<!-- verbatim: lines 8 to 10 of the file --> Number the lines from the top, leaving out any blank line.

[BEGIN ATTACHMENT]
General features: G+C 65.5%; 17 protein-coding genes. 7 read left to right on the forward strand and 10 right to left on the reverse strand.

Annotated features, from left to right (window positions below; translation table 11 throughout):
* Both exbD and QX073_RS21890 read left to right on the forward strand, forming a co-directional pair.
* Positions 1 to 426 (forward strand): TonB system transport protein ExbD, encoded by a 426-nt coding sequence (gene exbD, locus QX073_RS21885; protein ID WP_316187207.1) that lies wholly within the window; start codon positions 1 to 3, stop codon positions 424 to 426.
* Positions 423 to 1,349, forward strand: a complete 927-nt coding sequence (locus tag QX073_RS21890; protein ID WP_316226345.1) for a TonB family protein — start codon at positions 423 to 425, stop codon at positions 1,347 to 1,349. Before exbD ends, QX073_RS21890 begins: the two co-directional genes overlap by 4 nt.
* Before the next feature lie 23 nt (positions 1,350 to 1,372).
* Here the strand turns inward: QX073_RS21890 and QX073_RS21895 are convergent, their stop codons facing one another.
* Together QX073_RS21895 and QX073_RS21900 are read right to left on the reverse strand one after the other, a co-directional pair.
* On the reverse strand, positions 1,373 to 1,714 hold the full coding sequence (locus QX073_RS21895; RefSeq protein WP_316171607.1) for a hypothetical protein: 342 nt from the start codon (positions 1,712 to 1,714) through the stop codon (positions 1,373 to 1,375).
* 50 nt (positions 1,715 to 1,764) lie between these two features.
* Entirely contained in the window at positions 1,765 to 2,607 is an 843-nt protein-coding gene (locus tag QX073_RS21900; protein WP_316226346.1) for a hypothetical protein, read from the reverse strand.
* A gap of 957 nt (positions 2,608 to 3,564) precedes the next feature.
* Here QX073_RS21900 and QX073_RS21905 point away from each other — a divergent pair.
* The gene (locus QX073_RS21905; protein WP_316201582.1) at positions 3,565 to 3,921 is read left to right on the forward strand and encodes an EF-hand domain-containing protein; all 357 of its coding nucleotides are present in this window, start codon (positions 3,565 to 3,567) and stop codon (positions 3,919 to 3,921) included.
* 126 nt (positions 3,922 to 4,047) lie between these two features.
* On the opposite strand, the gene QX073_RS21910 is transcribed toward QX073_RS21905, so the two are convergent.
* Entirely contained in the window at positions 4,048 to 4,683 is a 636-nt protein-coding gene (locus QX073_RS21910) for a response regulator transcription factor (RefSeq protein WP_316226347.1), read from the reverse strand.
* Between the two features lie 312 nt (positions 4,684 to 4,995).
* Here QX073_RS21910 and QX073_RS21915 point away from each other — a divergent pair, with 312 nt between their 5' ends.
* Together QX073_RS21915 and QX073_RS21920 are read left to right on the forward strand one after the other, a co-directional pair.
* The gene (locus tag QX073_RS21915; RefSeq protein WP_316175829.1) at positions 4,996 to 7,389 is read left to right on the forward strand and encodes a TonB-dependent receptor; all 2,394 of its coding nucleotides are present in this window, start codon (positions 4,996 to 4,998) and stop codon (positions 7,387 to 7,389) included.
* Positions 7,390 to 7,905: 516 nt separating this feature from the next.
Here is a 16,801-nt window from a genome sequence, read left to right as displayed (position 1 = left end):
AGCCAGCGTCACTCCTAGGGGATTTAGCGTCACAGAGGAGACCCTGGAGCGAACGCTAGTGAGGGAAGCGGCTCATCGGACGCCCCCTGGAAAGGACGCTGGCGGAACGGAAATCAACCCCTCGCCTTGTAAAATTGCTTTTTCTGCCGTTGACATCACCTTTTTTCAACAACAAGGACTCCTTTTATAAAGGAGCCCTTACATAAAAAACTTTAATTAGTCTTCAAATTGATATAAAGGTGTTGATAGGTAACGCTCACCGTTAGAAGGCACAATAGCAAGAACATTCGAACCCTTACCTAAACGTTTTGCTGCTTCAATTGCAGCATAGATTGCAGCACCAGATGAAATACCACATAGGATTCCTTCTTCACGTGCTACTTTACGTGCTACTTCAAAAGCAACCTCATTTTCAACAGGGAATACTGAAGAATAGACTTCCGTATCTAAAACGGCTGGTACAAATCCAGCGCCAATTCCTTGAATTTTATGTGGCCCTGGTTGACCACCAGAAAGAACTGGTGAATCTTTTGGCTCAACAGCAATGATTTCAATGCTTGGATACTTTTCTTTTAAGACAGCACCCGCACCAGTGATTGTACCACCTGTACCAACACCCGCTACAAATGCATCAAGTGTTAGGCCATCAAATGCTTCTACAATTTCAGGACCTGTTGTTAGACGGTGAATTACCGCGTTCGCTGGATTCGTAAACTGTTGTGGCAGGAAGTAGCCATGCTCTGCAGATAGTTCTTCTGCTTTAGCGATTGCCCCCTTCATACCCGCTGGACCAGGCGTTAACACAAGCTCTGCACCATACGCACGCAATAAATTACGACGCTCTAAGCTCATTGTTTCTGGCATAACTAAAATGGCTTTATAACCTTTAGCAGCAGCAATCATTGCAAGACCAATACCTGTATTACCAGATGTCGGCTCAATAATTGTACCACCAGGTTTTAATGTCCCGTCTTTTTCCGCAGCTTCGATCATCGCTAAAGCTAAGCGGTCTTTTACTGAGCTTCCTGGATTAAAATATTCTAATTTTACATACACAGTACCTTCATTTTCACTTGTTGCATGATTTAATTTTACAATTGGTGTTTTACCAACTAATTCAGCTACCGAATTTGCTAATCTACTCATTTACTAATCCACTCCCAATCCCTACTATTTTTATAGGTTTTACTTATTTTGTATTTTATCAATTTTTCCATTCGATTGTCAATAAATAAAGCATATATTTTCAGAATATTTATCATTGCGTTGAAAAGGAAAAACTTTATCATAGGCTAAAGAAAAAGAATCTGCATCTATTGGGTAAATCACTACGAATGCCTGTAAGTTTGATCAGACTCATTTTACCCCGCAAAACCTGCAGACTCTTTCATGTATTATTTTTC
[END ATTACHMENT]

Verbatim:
* Together QX073_RS21895 and QX073_RS21900 are read right to left on the reverse strand one after the other, a co-directional pair.
* On the reverse strand, positions 1,373 to 1,714 hold the full coding sequence (locus QX073_RS21895; RefSeq protein WP_316171607.1) for a hypothetical protein: 342 nt from the start codon (positions 1,712 to 1,714) through the stop codon (positions 1,373 to 1,375).
* 50 nt (positions 1,715 to 1,764) lie between these two features.